10. Fasting Fad
Another Victorian fad? Fasting. “Fasting girls” could supposedly live every day without touching food or water, and made their “air diets” a fashionable practice. This drew a lot of attention and popularity to them, but obviously, they were gorging in secret. One popular reported case was that of Mollie Fancher, who claimed to have survived for 14 years without eating.
9. Seen and Not Heard
The expression “children should be seen and not heard” originated in the Victorian era, and referred to the way that the children of affluent or upper-class families were expected to behave. Upper class children were rarely in contact with their parents, and were mostly raised by a nanny. They were expected to be proper and polite, and they were not allowed to be loud.
8. Going to the Crapper
You can’t make this stuff up. By 1870, thanks to Thomas Crapper, most wealthy homes had an indoor water closet, but otherwise, they were far from the bathrooms we use today. Taking a bath involved a maid dragging buckets of hot water up the stairs to the tub, but by the time it got there, it was usually cold. Due to the Victorians’ belief that exposure to cold caused illness and possibly death, sponge baths and perfumes were a far more common way of eliminating or masking body odor.
7. Newspapers are Good for Your Health
As you can tell by their disdain for cold water, doctors in the Victorian era were frequently making huge guesses and leaps in logic when it came to preventative care. In 1875, one suggestion for preventing the onset of pneumonia was to cover yourself in sheets of newspaper. This would give the user a warm and comfortable night’s sleep and keep them from getting sick.
6. Don’t Drink the Water
By 1860, the Thames River was full of the raw fecal matter and sewage that was being dumped into the water on a daily basis. Since the river was also the main source of drinking water for the city, people died by the thousands from dysentery, cholera, and typhoid. Once again, a great excuse to opt for beer.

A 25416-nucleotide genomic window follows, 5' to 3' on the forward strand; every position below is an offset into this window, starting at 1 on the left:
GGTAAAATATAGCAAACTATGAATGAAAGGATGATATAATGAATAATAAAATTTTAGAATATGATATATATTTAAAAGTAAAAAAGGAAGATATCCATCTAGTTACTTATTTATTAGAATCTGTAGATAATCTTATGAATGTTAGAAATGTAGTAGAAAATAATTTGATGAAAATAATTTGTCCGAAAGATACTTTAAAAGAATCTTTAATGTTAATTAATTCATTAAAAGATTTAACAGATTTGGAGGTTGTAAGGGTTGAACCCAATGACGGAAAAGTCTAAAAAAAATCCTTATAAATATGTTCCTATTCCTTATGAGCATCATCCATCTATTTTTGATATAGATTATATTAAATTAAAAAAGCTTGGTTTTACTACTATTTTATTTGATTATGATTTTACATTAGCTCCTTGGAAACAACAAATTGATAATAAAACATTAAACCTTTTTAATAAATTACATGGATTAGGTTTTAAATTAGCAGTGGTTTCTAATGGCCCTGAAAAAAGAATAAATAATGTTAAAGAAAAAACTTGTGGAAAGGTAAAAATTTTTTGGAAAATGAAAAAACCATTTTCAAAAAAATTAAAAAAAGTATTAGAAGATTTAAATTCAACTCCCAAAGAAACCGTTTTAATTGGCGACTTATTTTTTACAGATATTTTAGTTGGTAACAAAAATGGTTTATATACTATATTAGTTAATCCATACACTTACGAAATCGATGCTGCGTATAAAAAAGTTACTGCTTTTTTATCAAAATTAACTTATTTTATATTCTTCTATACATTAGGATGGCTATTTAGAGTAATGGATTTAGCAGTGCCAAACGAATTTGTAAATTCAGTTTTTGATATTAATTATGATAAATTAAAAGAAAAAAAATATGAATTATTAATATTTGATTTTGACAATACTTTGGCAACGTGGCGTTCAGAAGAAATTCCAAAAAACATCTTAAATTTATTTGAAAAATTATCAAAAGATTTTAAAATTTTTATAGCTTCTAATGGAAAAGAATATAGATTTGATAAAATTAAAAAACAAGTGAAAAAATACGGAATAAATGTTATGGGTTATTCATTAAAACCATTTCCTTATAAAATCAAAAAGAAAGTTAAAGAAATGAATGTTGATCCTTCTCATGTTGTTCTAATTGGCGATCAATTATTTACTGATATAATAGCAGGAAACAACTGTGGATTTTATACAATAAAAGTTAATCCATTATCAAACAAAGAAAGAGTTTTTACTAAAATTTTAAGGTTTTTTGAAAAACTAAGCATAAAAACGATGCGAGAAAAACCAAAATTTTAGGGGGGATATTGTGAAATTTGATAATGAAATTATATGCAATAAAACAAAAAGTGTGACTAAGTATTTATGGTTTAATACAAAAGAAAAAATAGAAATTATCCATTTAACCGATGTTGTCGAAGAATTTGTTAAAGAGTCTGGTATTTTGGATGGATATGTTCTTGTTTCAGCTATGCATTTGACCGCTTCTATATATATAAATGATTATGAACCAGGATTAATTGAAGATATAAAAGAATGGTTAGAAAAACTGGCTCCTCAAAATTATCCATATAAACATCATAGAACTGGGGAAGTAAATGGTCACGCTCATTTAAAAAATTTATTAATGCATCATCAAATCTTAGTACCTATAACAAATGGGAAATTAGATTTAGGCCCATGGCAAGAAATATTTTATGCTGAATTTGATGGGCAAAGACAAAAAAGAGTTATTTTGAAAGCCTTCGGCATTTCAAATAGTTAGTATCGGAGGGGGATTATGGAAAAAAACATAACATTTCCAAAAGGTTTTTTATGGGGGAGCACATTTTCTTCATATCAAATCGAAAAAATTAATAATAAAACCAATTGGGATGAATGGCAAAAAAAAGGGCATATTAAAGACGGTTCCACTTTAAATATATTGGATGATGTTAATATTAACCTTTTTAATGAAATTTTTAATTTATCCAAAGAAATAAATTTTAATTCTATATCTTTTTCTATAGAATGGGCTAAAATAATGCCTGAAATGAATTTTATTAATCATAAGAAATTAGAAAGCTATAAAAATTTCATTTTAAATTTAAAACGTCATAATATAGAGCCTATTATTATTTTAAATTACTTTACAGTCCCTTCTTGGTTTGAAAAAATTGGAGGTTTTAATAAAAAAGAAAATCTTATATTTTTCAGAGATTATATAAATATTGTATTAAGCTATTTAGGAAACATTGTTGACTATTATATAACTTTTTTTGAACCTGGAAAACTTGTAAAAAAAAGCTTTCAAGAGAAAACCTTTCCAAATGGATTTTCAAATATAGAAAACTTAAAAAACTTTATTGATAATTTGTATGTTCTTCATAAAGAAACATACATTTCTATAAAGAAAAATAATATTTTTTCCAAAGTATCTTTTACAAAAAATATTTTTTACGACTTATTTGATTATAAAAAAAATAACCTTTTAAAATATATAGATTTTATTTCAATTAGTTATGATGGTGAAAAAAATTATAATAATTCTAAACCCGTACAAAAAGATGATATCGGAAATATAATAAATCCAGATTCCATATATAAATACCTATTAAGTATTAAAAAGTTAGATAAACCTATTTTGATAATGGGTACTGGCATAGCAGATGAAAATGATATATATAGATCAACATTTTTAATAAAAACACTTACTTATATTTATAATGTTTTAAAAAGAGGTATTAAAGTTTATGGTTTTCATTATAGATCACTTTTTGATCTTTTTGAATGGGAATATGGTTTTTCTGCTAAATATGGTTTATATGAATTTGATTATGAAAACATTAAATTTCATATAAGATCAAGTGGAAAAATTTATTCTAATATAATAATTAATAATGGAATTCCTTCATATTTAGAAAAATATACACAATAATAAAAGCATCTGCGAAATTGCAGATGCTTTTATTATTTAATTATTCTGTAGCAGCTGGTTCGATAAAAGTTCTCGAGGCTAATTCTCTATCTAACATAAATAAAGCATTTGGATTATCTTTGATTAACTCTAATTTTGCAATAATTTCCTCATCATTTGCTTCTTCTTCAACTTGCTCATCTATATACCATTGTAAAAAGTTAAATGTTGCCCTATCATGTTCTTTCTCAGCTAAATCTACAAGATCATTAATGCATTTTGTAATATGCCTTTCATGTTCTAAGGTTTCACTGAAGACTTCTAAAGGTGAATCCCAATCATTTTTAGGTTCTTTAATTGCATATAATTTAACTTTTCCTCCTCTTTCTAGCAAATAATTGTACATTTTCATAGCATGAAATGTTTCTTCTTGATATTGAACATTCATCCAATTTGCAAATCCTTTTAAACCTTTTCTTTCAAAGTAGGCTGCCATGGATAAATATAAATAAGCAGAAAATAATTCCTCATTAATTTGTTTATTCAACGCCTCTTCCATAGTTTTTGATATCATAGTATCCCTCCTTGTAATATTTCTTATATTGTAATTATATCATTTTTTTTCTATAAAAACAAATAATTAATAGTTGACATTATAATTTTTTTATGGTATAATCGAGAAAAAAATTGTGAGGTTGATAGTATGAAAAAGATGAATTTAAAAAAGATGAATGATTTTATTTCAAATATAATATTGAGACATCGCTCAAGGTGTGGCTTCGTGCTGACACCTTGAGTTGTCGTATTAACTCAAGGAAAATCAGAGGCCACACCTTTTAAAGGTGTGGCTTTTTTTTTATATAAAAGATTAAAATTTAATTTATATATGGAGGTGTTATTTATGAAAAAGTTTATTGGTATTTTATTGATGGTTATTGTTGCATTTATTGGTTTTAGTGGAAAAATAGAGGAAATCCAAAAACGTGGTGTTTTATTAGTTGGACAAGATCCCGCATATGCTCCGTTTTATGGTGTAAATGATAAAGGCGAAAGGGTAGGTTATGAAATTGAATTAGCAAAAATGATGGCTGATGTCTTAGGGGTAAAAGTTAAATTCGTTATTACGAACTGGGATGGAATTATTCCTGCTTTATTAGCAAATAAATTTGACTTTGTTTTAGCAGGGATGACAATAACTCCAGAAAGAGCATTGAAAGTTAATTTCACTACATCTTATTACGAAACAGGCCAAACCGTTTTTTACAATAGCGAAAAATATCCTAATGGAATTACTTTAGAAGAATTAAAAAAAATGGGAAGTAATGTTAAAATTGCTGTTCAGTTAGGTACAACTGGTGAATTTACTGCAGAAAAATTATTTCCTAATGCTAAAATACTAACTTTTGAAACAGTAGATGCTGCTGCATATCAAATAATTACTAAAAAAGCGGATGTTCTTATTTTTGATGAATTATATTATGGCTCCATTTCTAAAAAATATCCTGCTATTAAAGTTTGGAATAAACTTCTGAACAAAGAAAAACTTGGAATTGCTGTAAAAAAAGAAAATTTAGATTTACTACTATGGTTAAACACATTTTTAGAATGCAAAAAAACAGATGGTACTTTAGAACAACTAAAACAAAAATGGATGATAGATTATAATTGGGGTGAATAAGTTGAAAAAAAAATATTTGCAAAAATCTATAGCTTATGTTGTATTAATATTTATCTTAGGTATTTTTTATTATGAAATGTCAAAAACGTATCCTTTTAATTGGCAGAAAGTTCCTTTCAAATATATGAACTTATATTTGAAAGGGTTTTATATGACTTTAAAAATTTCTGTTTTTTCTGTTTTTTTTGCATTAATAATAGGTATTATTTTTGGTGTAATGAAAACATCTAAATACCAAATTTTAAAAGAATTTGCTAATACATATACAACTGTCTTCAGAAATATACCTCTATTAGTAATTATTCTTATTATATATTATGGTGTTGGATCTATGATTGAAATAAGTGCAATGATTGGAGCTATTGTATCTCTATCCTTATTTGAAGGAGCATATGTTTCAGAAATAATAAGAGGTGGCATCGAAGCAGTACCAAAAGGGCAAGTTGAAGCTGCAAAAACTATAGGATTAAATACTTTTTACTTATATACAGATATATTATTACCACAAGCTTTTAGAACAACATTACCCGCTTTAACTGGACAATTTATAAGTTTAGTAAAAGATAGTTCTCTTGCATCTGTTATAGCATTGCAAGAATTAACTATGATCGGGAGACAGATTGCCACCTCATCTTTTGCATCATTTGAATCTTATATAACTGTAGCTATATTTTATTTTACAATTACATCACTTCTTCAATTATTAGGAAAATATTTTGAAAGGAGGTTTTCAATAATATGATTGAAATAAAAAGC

5. Swooning Susan
Fainting was common among Victorian women. Corsets made from whalebone, and sometimes even iron or steel, helped women achieve the impossibly tiny waists that were fashionable at the time. A side effect of these binding garments was that circulation would be cut off, and women would have trouble breathing. It was thought that women were prone to fainting from excitement, but really, it was that they would momentarily pass out whenever their heart rates increased as a result of having their midsections bound so tightly.
4. Consuming Poison
In the Victorian era, arsenic wasn’t regarded as a poison in the same way it is today. Women would apply it topically as an age-fighting cosmetic, and men would take arsenic pills to get their engines revving—that’s right, it was basically used as Victorian Viagra. I guess doctors were too busy performing hydrotherapy and performing pelvic finger massages to notice the problem, and it took many cases of illness and quite a few fatalities before they figured out that arsenic was toxic.
3. Death Photographs
It was common in the Victorian era to have photographs of loved ones taken after they died. Families would pose with the dead, children would seem to be sleeping, and young ladies were photographed in a reclining position. This practice was especially popular with children who died, and was seen as a last chance to have a permanent likeness of the child. As healthcare improved, and life-expectancy grew, death photography gradually diminished in popularity.
2. Keeping Curry Handy
Queen Victoria hated spicy food, but as the Empress of India, she demanded that curry be kept available at all times just in case a “visiting oriental” turned up. It was hardly what they might be used to at home though, as it was basically a mix of already cooked ingredients with curry powder dumped on top. I actually think I had something similar at a mall food court last week.
1. Victorian Porn
Despite their buttoned-up exterior, Victorian gentlemen loved hardcore erotic literature and photographs. They could purchase it secretly from under the counter of certain vendors, and the variety of material rivaled the number of genres you could find on any modern porn site.